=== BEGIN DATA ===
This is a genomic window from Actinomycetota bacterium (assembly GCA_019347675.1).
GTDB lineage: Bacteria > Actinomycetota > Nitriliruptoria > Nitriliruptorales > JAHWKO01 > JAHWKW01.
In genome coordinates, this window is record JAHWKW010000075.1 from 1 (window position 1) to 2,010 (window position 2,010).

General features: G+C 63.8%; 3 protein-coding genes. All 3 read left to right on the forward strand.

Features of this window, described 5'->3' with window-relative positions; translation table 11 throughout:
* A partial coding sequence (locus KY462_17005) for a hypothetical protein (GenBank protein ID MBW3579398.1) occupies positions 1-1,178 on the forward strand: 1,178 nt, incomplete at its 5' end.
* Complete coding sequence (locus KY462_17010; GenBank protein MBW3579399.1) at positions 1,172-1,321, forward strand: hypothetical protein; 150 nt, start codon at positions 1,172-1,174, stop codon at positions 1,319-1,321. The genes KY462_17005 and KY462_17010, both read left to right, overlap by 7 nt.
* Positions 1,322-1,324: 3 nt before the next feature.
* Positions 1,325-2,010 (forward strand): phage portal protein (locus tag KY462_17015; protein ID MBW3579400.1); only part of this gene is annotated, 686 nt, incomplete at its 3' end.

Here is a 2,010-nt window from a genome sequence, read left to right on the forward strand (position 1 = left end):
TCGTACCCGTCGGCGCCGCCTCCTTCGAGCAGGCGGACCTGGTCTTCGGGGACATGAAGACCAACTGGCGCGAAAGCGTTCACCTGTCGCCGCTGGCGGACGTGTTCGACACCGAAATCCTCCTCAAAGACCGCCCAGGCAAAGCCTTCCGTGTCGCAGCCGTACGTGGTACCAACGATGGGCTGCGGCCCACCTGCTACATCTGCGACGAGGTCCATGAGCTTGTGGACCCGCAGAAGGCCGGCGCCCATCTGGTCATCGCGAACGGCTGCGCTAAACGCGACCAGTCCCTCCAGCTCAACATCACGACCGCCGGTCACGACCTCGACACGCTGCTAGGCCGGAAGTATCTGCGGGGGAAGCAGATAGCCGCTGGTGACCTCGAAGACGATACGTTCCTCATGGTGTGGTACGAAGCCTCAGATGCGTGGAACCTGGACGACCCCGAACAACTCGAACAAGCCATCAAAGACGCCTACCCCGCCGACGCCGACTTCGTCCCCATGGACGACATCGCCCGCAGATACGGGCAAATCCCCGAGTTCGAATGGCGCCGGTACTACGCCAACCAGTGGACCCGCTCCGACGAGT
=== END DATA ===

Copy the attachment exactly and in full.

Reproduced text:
This is a genomic window from Actinomycetota bacterium (assembly GCA_019347675.1).
GTDB lineage: Bacteria > Actinomycetota > Nitriliruptoria > Nitriliruptorales > JAHWKO01 > JAHWKW01.
In genome coordinates, this window is record JAHWKW010000075.1 from 1 (window position 1) to 2,010 (window position 2,010).

General features: G+C 63.8%; 3 protein-coding genes. All 3 read left to right on the forward strand.

Features of this window, described 5'->3' with window-relative positions; translation table 11 throughout:
* A partial coding sequence (locus KY462_17005) for a hypothetical protein (GenBank protein ID MBW3579398.1) occupies positions 1-1,178 on the forward strand: 1,178 nt, incomplete at its 5' end.
* Complete coding sequence (locus KY462_17010; GenBank protein MBW3579399.1) at positions 1,172-1,321, forward strand: hypothetical protein; 150 nt, start codon at positions 1,172-1,174, stop codon at positions 1,319-1,321. The genes KY462_17005 and KY462_17010, both read left to right, overlap by 7 nt.
* Positions 1,322-1,324: 3 nt before the next feature.
* Positions 1,325-2,010 (forward strand): phage portal protein (locus tag KY462_17015; protein ID MBW3579400.1); only part of this gene is annotated, 686 nt, incomplete at its 3' end.

Here is a 2,010-nt window from a genome sequence, read left to right on the forward strand (position 1 = left end):
TCGTACCCGTCGGCGCCGCCTCCTTCGAGCAGGCGGACCTGGTCTTCGGGGACATGAAGACCAACTGGCGCGAAAGCGTTCACCTGTCGCCGCTGGCGGACGTGTTCGACACCGAAATCCTCCTCAAAGACCGCCCAGGCAAAGCCTTCCGTGTCGCAGCCGTACGTGGTACCAACGATGGGCTGCGGCCCACCTGCTACATCTGCGACGAGGTCCATGAGCTTGTGGACCCGCAGAAGGCCGGCGCCCATCTGGTCATCGCGAACGGCTGCGCTAAACGCGACCAGTCCCTCCAGCTCAACATCACGACCGCCGGTCACGACCTCGACACGCTGCTAGGCCGGAAGTATCTGCGGGGGAAGCAGATAGCCGCTGGTGACCTCGAAGACGATACGTTCCTCATGGTGTGGTACGAAGCCTCAGATGCGTGGAACCTGGACGACCCCGAACAACTCGAACAAGCCATCAAAGACGCCTACCCCGCCGACGCCGACTTCGTCCCCATGGACGACATCGCCCGCAGATACGGGCAAATCCCCGAGTTCGAATGGCGCCGGTACTACGCCAACCAGTGGACCCGCTCCGACGAGT